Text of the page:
If you’re splitting up having lived together without marrying, there could be more legal issues involved than you think.
More and more couples are choosing to live together without getting married. Some believe that their partners have no claim on their property at all, while others cling to the myth of the ‘common-law’ husband or wife, as if cohabitation was the same as marriage. The truth is somewhere in between.
For example, if you buy a property and live in it as a couple, your partner may have rights to it if they’ve contributed to the mortgage. They could have contributed directly, by simply sharing the mortgage bill, or indirectly, by paying for all the other household expenses like bills or shopping.
Your partner may also have rights to the property if they paid for any structural repairs – for example, if they paid for the installation of a new bathroom and/or kitchen.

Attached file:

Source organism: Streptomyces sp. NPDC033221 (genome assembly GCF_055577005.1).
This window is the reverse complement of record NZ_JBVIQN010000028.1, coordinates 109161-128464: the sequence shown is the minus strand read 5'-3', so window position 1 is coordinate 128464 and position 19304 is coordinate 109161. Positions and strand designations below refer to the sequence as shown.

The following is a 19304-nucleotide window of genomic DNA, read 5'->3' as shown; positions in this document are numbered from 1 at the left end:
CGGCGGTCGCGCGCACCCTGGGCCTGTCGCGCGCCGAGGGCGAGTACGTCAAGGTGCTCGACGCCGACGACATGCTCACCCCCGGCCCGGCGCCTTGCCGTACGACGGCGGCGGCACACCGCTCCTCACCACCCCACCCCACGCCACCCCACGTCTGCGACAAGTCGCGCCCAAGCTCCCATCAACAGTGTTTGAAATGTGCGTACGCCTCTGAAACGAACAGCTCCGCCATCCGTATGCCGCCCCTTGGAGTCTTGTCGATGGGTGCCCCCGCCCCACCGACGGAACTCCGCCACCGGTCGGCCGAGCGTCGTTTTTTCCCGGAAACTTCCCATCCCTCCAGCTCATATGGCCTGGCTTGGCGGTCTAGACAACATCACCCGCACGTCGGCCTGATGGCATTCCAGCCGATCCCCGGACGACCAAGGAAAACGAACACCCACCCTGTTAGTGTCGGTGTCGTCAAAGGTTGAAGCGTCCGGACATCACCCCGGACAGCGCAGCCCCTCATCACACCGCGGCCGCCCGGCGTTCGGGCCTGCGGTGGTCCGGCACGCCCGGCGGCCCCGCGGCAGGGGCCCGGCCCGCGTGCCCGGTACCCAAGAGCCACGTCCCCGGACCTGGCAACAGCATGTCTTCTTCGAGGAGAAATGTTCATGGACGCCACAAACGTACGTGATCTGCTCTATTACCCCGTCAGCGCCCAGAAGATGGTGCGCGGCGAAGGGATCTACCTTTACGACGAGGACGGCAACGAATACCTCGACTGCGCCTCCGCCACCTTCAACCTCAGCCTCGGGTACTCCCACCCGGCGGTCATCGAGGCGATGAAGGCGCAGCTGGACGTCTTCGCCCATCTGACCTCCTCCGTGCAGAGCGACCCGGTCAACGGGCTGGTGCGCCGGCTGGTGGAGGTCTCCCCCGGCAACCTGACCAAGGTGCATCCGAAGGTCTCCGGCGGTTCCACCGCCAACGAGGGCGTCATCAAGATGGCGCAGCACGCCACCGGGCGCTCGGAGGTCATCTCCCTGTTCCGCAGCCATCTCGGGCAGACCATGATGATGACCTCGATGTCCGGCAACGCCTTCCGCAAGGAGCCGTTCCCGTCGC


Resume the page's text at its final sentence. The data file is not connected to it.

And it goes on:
If you have children under 18, the primary carer can make financial claims against the other parent, under the terms of the Children Act.
However, you can’t make a claim for spousal maintenance or for a share of your partner’s pension if you’re cohabiting. Only married spouses can do that.
This is a very complex area of law. If you are considering moving in with your partner, we can help you create a tailored cohabitation agreement covering arrangements for children, financial arrangements and how assets will be divided if you split up. It’s not legally binding, but it will have a big influence if and when the time comes, particularly if you have both taken independent legal advice before signing the agreement.
If you’re in the process of splitting up, we can advise you on your legal rights and support you through the process of making a claim.
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